16 December 2015 by Tom Goulding

Packaging specialist appointed BMRA director general

Ian Hetherington is to step down as director general of the British Metal Recycling Association (BMRA) – with Ardagh Group’s Robert Fell named as his successor.

Mr Hetherington, who was appointed director general in early 2009, will continue to advise the BMRA on Europe before retiring in autumn 2016.

Ian Hetherington, left, receives a retirement gift from BMRA president Shane Mellor at the Association’s annual dinner in Birmingham

Looking back on his seven-year tenure, Mr Hetherington told letsrecycle.com that he had gained a broad understanding of the metals recycling sector – and overcome many challenges along the way.

He originally came to the full time role having previously served as chief executive of Skills for Logistics, the sector skills council serving freight logistics. Experience of government relations and representation of both small and large businesses sector made the move a natural fit.

Mr Hetherington said: “On the face of it it’s one of the great challenges. But the reality is the large and small players work incredibly well together in this industry. It’s in their interest to look towards the interests of the industry rather than themselves. I’ve never encountered a conflict, they’ve all been extremely fair.

“Not long after my arrival metal theft became the daily stuff of the press. In the build up to the London Olympics in 2012 the focus on metal theft meant that the press and public demanded government act, which took up a good four of my seven years. It was extremely challenging because the industry was being fingered as the cause of metal theft which is wholly wrong and unjust.”


The drive to clamp down on metal theft led to the introduction of the Scrap Metal Dealers Act 2013. The legislation banned scrap dealers from trading in cash, and required photographic proof of identity to be produced at the point of sale of scrap.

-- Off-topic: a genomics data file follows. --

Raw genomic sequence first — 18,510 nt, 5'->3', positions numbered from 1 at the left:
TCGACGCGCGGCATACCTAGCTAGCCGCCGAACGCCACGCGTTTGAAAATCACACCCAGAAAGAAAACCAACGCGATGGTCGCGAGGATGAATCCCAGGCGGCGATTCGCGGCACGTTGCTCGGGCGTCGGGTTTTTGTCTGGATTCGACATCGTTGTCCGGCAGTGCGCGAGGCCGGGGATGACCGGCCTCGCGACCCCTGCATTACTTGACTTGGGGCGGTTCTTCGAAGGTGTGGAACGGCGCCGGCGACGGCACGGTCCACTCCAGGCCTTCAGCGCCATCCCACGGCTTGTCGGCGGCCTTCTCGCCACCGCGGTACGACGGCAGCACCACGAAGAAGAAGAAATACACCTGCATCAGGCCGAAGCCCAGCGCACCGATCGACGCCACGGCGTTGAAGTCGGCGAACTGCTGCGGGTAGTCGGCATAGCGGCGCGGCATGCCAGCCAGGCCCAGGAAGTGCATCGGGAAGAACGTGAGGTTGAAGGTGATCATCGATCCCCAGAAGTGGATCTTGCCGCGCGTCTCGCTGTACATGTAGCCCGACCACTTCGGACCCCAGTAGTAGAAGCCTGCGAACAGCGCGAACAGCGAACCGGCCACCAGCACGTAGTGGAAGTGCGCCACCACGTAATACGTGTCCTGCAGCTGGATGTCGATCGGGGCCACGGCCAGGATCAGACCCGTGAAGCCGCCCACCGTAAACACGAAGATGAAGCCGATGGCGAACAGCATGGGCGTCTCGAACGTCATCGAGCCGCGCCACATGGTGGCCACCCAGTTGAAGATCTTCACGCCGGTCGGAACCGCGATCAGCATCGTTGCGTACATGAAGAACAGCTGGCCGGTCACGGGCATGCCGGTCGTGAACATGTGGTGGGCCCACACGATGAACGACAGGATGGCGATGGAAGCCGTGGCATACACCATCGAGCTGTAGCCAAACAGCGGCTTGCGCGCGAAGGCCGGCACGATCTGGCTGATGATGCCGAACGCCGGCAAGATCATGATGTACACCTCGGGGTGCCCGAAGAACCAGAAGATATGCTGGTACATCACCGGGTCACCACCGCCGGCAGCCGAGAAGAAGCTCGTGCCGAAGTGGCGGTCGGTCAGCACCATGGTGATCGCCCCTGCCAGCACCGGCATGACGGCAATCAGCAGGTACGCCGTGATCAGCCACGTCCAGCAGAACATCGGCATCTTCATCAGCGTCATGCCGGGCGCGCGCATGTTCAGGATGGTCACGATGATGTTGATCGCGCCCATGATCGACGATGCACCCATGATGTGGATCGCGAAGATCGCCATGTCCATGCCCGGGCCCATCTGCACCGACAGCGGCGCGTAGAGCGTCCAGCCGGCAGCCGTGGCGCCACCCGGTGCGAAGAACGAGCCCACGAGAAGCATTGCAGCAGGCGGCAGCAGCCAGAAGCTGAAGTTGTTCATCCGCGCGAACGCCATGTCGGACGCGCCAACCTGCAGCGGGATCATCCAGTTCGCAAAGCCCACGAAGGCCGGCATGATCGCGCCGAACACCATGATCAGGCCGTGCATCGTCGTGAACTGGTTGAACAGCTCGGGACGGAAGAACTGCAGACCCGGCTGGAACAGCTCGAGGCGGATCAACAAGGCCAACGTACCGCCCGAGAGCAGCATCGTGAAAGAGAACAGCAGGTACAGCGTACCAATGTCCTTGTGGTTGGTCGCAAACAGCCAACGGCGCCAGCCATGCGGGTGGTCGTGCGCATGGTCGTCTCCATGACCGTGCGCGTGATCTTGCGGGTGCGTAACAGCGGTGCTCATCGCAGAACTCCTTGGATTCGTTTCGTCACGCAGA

Mr Hetherington added: “It’s a secondary concern now for every police force in the UK. Operation Tornado was extremely successful in stifling the outlet for illegal scrap. The great regret is the police have failed to follow up and enforce the provisions of the Act, and as a consequence there are a growing number of people out there breaking the law.”

Commenting on the challenges facing his successor, he continued: “The biggest challenge we face is a complete lack of understanding of secondary raw materials compared with primary materials with which we compete.

“I am sure Robert will prosper, making the case for metal recyclers and pushing the narrative forward. The key challenge is not a defensive one. What we need to be doing is getting on the front foot and making the case for recycling in light of talks in Paris. Maybe the next round should focus on resources, I think that is what we will see over the next three to five years.”

Mr Hetherington will now represent the BMRA on the board of the European Recycling Industries’ Confederation (EuRIC), looking at what legislation delivered through the circular economy package could mean for the sector. He will step down altogether in September, and intends to pursue his love of sailing.

Robert Fell

Robert Fell comes to the BMRA with 30 years' experience in the metals recycling sector

Robert Fell comes to the BMRA with 30 years’ experience in the metals recycling sector

Mr Fell meanwhile arrives in the role from his most recent post as a senior research and development manager for packaging specialist Ardagh Group.

He has over 30 years’ experience in the metals industry and also currently serves as director of the British Aerosols Manufacturers Association and as acting chairman of the Metal Packaging Manufacturing Association.

In addition, the Board has promoted Howard Bluck, the BMRA’s current head of environment to be technical director.

Commenting on the appointment of Mr Fell, Shane Mellor, President of the BMRA Board said: “We are delighted that Robert has agreed to take on the task of developing, shaping and delivering key messages that will highlight the metals recycling industry’s role in safeguarding the environment for future generations. As an industry, we have a great story to tell and I am pleased that he is eager to help us share that story more widely.”

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